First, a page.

This is not the way to build a healthy economy.

From Financial Relationships to Financial Transactions, Losing Trust on the Way

The New York Times this Sunday has initiated an ambitious and comprehensive look at the financial crisis facing us. Gretchen Morgenson, a crack business writer, has not only her normal Sunday business page lead, but also the entire issue’s Main Section Front Page lead.

And rightly so. Count me among those who believe this is no ordinary recession; we’ll live to live again, but there has been huge financial misbehavior by all of us for a very long time; we’re going to have to pay the piper for some time to come.

Morgenson points out we doubled our mortgage debt in 7 years as a country; our savings rate—at 8% in 1968—is now 0.4%. And the biggest scorecard of all is the fall of the dollar, already precipitous, and likely to get worse.

One of the patterns that emerges is the conflict we have created in the world economy in the last two decades between efficiency and trust. It’s a major trust issue—one of social and political structure.

Here’s the idea.

The global financial system has gotten far more efficient by applying business process thinking “best practices.” Define processes so they can be outsourced to others, the thinking goes, who can then do those processes at a global level of scale, more cheaply.

That logic is what drives the outsourcing of payroll and benefits processing. It’s the same logic that drives mortgage lenders to sell loans to banks, and banks to package them to asset packagers.

It has in many ways worked: more capital became more available in more places to more people more quickly and at lower costs than had been the case 20 years ago.

Unfortunately, there was a side effectT—the substitution of short-term transactional fee income for longer term relational income sources (like interest).  And fee income has turned out to be the crack cocaine of the financial industry.

It isn’t just mortgages. It shows up in banks every time you get hit for $2 to withdraw $100 from an ATM not your own. It shows up in credit cards—in late fees and over-limit penalties, in huge rates for cash withdrawals. And of course if you refinance a mortgage, fees abound—enough to become the primary source of profitability for the refinancing institution.

Who cares about your damn loan when they can make money off of the act of taking out the loan, and more money out of selling it to someone else. Give ‘em a ten-year balloon loan at teaser rates. On Wall Street, the moral decline was captured with the phrase, “I’ll be gone, you’ll be gone—just do the deal.”  Gimme more crack—gimme the fee income, you can have the relationship and the loan.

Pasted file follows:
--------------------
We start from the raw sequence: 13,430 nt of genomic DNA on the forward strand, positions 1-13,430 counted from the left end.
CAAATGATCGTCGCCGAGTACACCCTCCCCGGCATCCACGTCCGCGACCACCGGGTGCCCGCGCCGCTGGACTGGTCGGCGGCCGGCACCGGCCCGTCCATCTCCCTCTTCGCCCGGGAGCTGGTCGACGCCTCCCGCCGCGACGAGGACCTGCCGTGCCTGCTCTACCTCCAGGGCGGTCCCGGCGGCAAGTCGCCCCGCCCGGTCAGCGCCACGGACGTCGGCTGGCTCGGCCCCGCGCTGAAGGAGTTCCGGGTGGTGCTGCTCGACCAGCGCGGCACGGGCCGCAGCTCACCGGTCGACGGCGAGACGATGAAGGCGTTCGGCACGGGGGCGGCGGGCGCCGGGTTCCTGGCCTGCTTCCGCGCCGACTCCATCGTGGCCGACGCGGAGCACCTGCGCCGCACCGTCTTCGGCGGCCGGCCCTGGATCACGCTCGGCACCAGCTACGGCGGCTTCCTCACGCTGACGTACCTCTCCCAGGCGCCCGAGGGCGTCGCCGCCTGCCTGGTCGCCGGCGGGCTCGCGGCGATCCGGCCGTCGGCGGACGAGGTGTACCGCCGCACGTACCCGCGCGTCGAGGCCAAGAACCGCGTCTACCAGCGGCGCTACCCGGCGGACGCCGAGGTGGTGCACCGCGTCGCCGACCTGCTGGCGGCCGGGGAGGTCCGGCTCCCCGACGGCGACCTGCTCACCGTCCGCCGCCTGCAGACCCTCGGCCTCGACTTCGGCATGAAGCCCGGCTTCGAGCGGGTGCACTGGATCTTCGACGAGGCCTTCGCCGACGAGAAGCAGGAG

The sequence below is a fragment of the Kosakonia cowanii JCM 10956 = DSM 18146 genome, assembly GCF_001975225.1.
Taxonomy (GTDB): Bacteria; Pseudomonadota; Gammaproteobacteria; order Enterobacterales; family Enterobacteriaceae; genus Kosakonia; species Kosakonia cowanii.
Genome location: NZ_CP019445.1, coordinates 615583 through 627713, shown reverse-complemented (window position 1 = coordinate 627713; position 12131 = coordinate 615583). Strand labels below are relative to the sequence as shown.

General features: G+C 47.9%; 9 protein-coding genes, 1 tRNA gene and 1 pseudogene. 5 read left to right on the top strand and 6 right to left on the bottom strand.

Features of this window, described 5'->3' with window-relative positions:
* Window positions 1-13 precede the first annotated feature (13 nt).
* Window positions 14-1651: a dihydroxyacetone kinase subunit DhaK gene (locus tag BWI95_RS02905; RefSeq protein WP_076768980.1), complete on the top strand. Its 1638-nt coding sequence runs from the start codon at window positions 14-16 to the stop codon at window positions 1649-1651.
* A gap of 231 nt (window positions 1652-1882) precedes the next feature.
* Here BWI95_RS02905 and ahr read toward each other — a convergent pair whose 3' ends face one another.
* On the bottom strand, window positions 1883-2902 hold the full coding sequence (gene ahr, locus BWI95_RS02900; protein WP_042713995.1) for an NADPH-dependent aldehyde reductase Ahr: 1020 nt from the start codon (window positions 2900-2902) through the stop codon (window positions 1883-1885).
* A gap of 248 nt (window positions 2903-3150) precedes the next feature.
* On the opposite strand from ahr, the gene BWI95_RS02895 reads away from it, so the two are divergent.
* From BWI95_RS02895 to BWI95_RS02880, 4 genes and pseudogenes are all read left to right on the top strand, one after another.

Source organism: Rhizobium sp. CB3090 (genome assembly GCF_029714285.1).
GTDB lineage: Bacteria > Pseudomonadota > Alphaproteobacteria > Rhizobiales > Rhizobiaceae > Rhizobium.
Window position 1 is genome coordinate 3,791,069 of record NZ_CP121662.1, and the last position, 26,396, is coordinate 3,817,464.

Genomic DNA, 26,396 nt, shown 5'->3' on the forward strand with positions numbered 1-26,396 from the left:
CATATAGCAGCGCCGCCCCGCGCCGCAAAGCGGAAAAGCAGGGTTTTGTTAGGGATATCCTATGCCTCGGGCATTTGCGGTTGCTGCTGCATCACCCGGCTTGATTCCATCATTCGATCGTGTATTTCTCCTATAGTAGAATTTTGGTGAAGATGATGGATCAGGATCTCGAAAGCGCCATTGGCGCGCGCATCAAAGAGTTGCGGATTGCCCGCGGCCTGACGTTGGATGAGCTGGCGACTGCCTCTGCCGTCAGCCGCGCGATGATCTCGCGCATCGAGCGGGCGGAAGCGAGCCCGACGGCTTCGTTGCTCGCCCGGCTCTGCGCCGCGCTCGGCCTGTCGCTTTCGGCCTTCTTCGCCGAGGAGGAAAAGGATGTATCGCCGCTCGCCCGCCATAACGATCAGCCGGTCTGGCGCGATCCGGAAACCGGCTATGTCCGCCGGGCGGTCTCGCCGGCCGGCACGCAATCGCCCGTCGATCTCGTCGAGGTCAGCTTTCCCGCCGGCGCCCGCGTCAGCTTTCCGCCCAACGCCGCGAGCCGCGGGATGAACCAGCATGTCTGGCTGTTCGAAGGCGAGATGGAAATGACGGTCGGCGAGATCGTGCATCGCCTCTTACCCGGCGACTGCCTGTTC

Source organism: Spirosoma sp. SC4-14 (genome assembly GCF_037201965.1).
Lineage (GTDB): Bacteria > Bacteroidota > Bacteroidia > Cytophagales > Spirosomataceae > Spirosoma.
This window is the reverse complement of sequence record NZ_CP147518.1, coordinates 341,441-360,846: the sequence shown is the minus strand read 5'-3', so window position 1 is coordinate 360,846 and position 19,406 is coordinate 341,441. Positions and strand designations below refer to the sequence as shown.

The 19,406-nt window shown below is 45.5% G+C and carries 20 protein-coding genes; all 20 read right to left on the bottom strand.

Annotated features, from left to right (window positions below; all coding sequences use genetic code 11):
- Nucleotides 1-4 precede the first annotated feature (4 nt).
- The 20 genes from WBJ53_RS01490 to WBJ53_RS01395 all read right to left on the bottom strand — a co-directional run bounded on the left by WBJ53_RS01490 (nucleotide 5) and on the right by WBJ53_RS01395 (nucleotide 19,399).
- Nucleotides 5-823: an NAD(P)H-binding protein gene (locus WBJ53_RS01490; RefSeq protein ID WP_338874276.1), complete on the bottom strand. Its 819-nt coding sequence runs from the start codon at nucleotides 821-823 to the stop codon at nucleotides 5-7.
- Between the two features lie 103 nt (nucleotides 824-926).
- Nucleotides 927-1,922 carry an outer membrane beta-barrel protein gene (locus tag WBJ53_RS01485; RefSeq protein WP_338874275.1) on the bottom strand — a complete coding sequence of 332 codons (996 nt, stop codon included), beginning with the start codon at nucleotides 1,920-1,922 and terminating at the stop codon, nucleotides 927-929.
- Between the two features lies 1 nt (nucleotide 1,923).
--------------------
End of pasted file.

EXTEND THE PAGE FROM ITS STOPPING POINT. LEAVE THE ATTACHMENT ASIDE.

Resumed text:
So here’s the social trust issue.

One of the four Trust Principles (see my article “Trust: the Core Concepts” or my book Trust-based Selling) is the focus on relationships, not transactions; on the medium-to-long term, not just the short-term.

That idea is pretty simple and clear. Trust thrives in relationships, not in random encounters between strangers. Economic models that link entities—and people—allow trust to grow.

Economic models that structurally dissociate people—blind online bidding systems are an extreme case—are at best trust-neutral, and in many ways trust-destroying (in the case of blind online bidding, that is in fact the intent).

So we have a dilemma. The economics of outsourcing processes has indeed resulted in lower costs. It has also resulted in lower trust.

Can we have both? And if so, how?

I don’t have the full answer, of course. But I believe the answer is going to rely on two things:

  • The political will—in government and in business—to recognize that, in the long run and in the big picture, we are all inextricably linked, and we’d better behave as such. In other words, an ethos or common belief-set based not on competition, but on collaboration.
  • The insight that low cost alone does not drive value; that relationships, in fact, are the source of far greater value than the micro-process-here-now-self-aggrandizing instincts we have been propagating as “best practices.”

It ain’t going to be easy, though.

30 Minutes, 30 Cents, 30 Billion: Fragmenting Business

A few weeks ago I sat next to an investment banker on a long flight. He works hand in hand with some of the super-quants on Wall Street who perform high-wire arbitrage through mathematical techniques so arcane that “I’d have to get two more math degrees just to understand them,” as my seatmate put it.
“Basically what they’re focused on is predicting the next 30 minutes,” he said. (Actually it may have been “the next 30 seconds,” I forget.  Anyway, day-trading for the Big Bucks, with lots of Other People’s Money).

At my destination, I heard a senior exec of one of the world’s high-tech success stories talk about their business model—“30 cents a transaction times billions of transactions, pretty soon you’re talking real money.” (How many of you remember Everett Duerksen, the originator of that line? Hey I’m not old, just well-read!).

30 minutes, 30 cents, 30 billions. Not your father’s bizmodel.

There is no shortage of economists who will gladly tell you the wonderful role these business models play. They mitigate risk; they lower costs; they create greater liquidity; they globalize geographically fragmented businesses.